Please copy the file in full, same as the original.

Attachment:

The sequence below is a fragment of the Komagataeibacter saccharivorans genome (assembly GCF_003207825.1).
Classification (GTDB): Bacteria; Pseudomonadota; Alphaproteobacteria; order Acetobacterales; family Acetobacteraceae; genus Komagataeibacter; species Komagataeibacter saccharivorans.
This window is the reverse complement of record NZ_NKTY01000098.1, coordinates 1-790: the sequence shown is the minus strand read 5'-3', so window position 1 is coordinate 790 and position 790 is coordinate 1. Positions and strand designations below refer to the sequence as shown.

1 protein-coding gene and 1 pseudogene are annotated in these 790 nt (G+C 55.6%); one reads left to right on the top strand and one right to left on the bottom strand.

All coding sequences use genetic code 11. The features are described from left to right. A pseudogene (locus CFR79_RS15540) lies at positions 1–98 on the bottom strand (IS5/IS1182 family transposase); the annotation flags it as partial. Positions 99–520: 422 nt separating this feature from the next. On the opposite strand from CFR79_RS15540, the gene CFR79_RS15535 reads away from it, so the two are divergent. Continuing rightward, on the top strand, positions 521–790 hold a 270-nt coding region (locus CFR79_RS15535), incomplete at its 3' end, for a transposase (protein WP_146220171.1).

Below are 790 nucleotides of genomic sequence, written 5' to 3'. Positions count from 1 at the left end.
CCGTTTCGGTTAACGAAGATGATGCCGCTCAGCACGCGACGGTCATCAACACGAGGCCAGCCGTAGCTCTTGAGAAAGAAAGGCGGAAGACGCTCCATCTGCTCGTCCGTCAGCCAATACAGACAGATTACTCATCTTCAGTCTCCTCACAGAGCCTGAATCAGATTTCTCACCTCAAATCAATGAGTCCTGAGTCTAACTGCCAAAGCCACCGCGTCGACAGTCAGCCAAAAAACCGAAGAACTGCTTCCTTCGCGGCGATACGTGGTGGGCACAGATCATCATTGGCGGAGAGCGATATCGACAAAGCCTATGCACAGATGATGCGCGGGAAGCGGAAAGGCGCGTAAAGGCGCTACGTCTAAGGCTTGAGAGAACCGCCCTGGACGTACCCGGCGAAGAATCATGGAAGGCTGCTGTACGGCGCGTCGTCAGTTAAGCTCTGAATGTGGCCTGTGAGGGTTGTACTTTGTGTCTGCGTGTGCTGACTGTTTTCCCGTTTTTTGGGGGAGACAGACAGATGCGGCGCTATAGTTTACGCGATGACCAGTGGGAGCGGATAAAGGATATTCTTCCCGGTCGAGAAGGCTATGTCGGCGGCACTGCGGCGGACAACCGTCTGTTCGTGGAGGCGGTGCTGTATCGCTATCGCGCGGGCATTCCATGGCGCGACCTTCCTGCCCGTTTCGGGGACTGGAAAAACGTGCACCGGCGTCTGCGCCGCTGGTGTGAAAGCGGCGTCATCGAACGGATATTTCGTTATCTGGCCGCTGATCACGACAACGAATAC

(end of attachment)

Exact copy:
The sequence below is a fragment of the Komagataeibacter saccharivorans genome (assembly GCF_003207825.1).
Classification (GTDB): Bacteria; Pseudomonadota; Alphaproteobacteria; order Acetobacterales; family Acetobacteraceae; genus Komagataeibacter; species Komagataeibacter saccharivorans.
This window is the reverse complement of record NZ_NKTY01000098.1, coordinates 1-790: the sequence shown is the minus strand read 5'-3', so window position 1 is coordinate 790 and position 790 is coordinate 1. Positions and strand designations below refer to the sequence as shown.

1 protein-coding gene and 1 pseudogene are annotated in these 790 nt (G+C 55.6%); one reads left to right on the top strand and one right to left on the bottom strand.

All coding sequences use genetic code 11. The features are described from left to right. A pseudogene (locus CFR79_RS15540) lies at positions 1–98 on the bottom strand (IS5/IS1182 family transposase); the annotation flags it as partial. Positions 99–520: 422 nt separating this feature from the next. On the opposite strand from CFR79_RS15540, the gene CFR79_RS15535 reads away from it, so the two are divergent. Continuing rightward, on the top strand, positions 521–790 hold a 270-nt coding region (locus CFR79_RS15535), incomplete at its 3' end, for a transposase (protein WP_146220171.1).

Below are 790 nucleotides of genomic sequence, written 5' to 3'. Positions count from 1 at the left end.
CCGTTTCGGTTAACGAAGATGATGCCGCTCAGCACGCGACGGTCATCAACACGAGGCCAGCCGTAGCTCTTGAGAAAGAAAGGCGGAAGACGCTCCATCTGCTCGTCCGTCAGCCAATACAGACAGATTACTCATCTTCAGTCTCCTCACAGAGCCTGAATCAGATTTCTCACCTCAAATCAATGAGTCCTGAGTCTAACTGCCAAAGCCACCGCGTCGACAGTCAGCCAAAAAACCGAAGAACTGCTTCCTTCGCGGCGATACGTGGTGGGCACAGATCATCATTGGCGGAGAGCGATATCGACAAAGCCTATGCACAGATGATGCGCGGGAAGCGGAAAGGCGCGTAAAGGCGCTACGTCTAAGGCTTGAGAGAACCGCCCTGGACGTACCCGGCGAAGAATCATGGAAGGCTGCTGTACGGCGCGTCGTCAGTTAAGCTCTGAATGTGGCCTGTGAGGGTTGTACTTTGTGTCTGCGTGTGCTGACTGTTTTCCCGTTTTTTGGGGGAGACAGACAGATGCGGCGCTATAGTTTACGCGATGACCAGTGGGAGCGGATAAAGGATATTCTTCCCGGTCGAGAAGGCTATGTCGGCGGCACTGCGGCGGACAACCGTCTGTTCGTGGAGGCGGTGCTGTATCGCTATCGCGCGGGCATTCCATGGCGCGACCTTCCTGCCCGTTTCGGGGACTGGAAAAACGTGCACCGGCGTCTGCGCCGCTGGTGTGAAAGCGGCGTCATCGAACGGATATTTCGTTATCTGGCCGCTGATCACGACAACGAATAC